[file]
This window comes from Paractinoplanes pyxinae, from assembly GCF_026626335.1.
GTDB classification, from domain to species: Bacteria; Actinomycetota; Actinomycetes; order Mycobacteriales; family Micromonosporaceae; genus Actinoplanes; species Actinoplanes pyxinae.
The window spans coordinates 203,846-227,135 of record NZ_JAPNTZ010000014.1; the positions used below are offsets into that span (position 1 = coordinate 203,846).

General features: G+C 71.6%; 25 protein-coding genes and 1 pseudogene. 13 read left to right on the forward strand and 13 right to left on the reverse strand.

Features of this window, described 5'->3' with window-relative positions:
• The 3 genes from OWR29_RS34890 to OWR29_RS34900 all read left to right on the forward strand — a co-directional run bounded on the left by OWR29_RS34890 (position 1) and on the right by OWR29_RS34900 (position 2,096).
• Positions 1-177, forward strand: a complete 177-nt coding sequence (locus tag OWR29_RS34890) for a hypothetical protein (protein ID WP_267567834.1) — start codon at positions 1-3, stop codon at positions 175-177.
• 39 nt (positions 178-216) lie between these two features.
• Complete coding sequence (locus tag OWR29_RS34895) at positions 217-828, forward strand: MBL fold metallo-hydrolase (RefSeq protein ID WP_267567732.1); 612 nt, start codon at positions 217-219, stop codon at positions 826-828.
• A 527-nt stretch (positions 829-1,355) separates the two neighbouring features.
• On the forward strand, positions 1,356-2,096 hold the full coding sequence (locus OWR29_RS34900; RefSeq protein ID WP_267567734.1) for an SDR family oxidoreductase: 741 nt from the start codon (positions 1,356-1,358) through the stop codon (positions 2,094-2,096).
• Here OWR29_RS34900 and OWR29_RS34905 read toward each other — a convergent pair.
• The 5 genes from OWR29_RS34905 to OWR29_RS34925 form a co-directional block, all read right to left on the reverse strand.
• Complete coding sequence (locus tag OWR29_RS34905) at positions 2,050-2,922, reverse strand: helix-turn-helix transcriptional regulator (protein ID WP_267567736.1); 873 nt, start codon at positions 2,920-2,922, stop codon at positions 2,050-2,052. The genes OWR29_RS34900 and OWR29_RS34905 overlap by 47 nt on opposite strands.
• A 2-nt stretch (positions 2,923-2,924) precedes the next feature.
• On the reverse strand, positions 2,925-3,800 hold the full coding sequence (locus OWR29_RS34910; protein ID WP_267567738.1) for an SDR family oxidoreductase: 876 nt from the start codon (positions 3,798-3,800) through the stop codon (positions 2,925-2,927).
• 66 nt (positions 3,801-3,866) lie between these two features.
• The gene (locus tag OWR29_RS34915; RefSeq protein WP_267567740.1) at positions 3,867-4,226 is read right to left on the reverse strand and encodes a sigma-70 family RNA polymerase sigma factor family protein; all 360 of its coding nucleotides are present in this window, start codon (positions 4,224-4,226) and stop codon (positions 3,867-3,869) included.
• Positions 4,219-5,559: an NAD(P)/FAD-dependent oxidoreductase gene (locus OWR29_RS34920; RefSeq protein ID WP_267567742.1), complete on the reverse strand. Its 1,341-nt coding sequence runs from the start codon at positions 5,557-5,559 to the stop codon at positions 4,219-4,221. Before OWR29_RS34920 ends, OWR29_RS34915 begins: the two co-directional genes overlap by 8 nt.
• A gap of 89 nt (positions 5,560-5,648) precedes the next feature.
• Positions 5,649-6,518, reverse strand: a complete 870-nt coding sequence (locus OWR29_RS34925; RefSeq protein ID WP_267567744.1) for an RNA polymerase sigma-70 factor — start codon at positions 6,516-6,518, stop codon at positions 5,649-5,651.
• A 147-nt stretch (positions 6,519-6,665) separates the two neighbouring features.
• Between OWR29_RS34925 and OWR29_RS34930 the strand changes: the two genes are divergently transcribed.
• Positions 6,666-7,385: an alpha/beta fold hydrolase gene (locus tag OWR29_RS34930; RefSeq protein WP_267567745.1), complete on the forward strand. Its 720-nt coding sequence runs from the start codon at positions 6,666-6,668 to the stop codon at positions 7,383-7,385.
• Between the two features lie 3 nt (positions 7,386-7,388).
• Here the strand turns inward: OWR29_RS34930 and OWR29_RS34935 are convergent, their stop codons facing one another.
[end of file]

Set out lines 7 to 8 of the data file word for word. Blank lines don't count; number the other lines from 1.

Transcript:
• Positions 1-177, forward strand: a complete 177-nt coding sequence (locus tag OWR29_RS34890) for a hypothetical protein (protein ID WP_267567834.1) — start codon at positions 1-3, stop codon at positions 175-177.
• 39 nt (positions 178-216) lie between these two features.